From early beginning to world domination to now, West Indies has produced some of the greatest players in the game
It has taken 86 years, but when the West Indies takes on Bangladesh in the second Test in St. Lucia on Saturday (September 13), it will bring up its 500th Test. Only England (952) and Australia (767) have previously crossed the 500-Test mark, and the occasion represents a chance for fans in the Caribbean to bask in some of its past glories.
West Indies, as is well documented, has had a long and rich cricket history. Introduced by British troops, cricket gained wide popularity in the West Indies, who in 1926, was elevated to Test status by the Imperial Cricket Conference. Since playing its first Test match in 1928, the West Indies has capped 299 players, some of whom have grown into the biggest legends to have graced the game.
In June 1928, the West Indies, led by Karl Nunes, began its Test journey against England. And while it lost the three-Test series 0-3, it managed to notch up its first win when England toured the West Indies in 1930, in a four Test series that was tied 1-1. Its first overseas victory came against Australia in 1930, when it beat the hosts by 30 runs in the fifth Test. However, Australia had won the first four Tests and hence won the series 4-1.
Though the West Indies rose to the pinnacle of world cricket in the 1970s and 1980s, its best period in Test cricket was between its 201st and 300th Tests. It coincided with the duration when West Indies didn’t lose a Test series. The backbone of West Indies’ success during those glorious years were the powerhouse openers, a strong middle-order and a formidable battery of fast bowlers.
Think back to the years of Desmond Haynes, Viv Richards, Gordon Greenidge, Clive Lloyd, Jeff Dujon, Richie Richardson, Michael Holding, Joel Garner, Curtly Ambrose and Courtney Walsh – names that inspire awe and admiration.
It is interesting to note that though the West Indies has played and won the maximum number of Tests against England; but it is against Bangladesh – having won seven of the 11 Tests – that its win-loss ratio is a healthy 3.5.
West Indies has enjoyed a lot of success at home. In the 227 Tests played at home, West Indies has won 82 and lost 45 and the win-loss ratio stands at 1.51. As shown in the table below, it has been a poor visitor, losing 112 of 270 matches. Sabina Park in Kingston, Jamaica has been its most successful Test venue at home, having won 23 of the 47 matches played at the venue. While the Headingley in Leeds (6 wins from 12 Tests) has been a happy hunting ground away from home.
Lloyd has led West Indies in 74 Tests – only four players, Graeme Smith, Allan Border, Stephen Fleming and Ricky Ponting, have captained their respective sides in more Tests. With a 36-12 win-loss record, Lloyd is one of only four captains who have led in 50 or more Tests and achieved a win-loss ratio of 3.00 or more. Richards, who has won 54 percent of Tests as shown in the table below, is the second; while Steve Waugh and Ponting are the others. Denesh Ramdin, the current captain, has led West Indies in just four matches and has a win-loss record of 2-2.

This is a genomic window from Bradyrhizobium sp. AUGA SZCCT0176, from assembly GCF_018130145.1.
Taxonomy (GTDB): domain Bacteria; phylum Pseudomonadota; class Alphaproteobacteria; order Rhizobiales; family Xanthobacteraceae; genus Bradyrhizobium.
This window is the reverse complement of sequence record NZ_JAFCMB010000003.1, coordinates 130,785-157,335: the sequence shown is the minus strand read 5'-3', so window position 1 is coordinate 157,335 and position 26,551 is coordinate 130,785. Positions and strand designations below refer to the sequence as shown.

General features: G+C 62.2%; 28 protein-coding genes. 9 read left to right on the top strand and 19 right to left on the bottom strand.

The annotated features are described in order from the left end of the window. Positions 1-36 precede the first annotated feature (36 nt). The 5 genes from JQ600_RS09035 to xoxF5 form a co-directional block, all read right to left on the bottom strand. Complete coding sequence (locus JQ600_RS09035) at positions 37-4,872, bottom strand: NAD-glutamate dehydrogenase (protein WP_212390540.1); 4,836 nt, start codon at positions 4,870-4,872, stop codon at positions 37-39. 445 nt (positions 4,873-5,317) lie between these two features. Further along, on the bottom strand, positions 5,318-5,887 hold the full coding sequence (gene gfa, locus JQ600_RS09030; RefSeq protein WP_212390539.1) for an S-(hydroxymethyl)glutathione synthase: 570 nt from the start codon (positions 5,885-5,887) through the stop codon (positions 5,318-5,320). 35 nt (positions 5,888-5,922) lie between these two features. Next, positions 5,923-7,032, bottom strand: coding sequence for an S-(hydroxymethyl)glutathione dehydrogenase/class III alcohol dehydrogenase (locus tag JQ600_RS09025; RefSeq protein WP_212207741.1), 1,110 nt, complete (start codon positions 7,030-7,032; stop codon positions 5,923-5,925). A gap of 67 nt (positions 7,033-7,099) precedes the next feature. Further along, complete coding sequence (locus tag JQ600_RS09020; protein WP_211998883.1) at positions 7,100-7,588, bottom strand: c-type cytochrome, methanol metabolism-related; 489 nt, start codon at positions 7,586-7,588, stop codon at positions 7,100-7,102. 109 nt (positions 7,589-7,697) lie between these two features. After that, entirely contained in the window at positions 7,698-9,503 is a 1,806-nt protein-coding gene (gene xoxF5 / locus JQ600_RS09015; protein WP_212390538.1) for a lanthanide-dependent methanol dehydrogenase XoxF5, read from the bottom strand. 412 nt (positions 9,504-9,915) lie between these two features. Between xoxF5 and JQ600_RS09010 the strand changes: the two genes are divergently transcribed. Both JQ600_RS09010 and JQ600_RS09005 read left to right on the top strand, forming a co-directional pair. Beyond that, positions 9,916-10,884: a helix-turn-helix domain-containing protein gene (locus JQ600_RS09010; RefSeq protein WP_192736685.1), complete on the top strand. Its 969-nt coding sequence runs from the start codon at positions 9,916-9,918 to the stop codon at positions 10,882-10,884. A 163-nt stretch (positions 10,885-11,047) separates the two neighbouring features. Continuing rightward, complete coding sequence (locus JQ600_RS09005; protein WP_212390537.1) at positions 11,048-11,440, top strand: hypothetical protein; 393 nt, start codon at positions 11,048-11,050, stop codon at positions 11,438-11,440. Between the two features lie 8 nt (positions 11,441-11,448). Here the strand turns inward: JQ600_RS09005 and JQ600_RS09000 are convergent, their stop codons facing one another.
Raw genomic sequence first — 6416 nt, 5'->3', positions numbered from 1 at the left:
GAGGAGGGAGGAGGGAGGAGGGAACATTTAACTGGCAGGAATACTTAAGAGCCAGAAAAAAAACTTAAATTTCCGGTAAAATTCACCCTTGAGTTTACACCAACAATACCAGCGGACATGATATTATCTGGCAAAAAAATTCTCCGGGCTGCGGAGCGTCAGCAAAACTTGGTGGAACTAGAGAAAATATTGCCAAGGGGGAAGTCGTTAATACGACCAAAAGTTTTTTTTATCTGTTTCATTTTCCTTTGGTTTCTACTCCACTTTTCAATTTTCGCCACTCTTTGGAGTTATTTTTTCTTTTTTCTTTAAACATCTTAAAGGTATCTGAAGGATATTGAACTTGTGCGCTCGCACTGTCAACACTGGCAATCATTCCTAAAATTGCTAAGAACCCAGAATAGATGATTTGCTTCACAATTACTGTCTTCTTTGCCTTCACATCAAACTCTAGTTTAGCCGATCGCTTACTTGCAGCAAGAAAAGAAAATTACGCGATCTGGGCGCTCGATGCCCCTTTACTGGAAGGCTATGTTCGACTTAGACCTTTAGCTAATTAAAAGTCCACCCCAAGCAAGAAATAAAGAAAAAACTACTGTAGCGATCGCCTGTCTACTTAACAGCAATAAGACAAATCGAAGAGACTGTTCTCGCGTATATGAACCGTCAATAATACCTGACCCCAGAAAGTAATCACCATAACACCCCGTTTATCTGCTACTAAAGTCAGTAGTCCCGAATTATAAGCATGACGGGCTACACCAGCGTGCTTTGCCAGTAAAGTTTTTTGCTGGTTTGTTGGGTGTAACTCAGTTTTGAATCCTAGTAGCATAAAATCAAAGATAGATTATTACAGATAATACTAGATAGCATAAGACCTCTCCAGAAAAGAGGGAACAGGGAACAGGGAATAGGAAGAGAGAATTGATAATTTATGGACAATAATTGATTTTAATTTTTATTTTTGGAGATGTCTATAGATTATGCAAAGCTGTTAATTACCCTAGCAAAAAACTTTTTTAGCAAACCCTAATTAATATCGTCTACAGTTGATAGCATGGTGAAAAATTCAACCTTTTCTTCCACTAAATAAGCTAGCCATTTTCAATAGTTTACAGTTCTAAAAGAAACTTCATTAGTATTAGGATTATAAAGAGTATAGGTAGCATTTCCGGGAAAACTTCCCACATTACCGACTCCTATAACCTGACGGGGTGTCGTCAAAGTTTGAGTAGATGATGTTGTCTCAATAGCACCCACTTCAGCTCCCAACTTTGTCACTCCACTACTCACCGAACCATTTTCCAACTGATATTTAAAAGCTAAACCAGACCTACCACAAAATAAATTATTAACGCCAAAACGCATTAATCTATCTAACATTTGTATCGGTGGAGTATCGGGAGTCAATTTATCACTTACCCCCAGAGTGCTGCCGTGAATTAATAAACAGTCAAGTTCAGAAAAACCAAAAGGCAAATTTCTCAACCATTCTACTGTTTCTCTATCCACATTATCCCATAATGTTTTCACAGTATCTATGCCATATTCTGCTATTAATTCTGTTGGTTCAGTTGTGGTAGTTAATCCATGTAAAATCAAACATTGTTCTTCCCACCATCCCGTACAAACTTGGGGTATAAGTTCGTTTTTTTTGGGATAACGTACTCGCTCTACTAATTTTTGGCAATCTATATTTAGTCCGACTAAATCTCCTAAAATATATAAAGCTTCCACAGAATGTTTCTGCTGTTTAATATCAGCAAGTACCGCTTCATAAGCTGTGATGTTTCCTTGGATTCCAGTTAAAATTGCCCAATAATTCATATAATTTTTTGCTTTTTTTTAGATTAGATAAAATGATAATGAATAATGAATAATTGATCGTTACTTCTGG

There are batsmen and there are unsung batsmen. Ever since he made his international debut Shivnarine Chanderpaul has been more associated with the latter lot. One of the most decorated modern Test cricketers, Chanderpaul made his debut for the West Indies when he was just 19. Almost twenty one years later, he still plays Tests for his country and is the team’s most reliable batsman apart from being the oldest active Test cricketer in the world.
Chanderpaul, now 40, is the West Indies’ most capped player and will be making his 158th Test appearance, against Bangladesh in St Lucia. “Five hundred Tests is a lot of Test cricket and you can tell from the history, and all the greats that have played for us in the past, that it means a lot to me to be playing in this team right now,” said Chanderpaul ahead of the Test. “It’s a milestone in this team’s lifetime that we have are achieving and hopefully we go on from strength to strength.”
Sobers’ unbeaten 365 at the age of 21, Lara’s 400 and Richards’ 56-ball hundred against England are all parts of cricket folklore. Lara, with 11912 runs over a period of 16 years, has been the leading run-scorer for West Indies. In his 93 Tests, Sobers, with batting average of 57.78, stands out from the rest. Among those with at least 8000 Test runs, only Kumar Sangakkara (58.76) has a better average. Chanderpaul has scored 11,499 runs at an average of over 52 runs per innings, including 29 centuries and 64 half-centuries. Chris Gayle, with two Test triple centuries to his name, is only the fourth batsman to achieve the feat after Don Bradman, Virender Sehwag and Lara.
With the famed pace quartet of Andy Roberts, Michael Holding, Joel Garner and Collin Croft, West Indies was unmatched as a bowling side. And with 373 wicket at average of 20.94, Marshall was the biggest force to reckon with. Though Walsh (519) and Ambrose (405) lead the wicket-takers table for the West Indies, they never duplicated the level of intimidation of the famous pace quartet.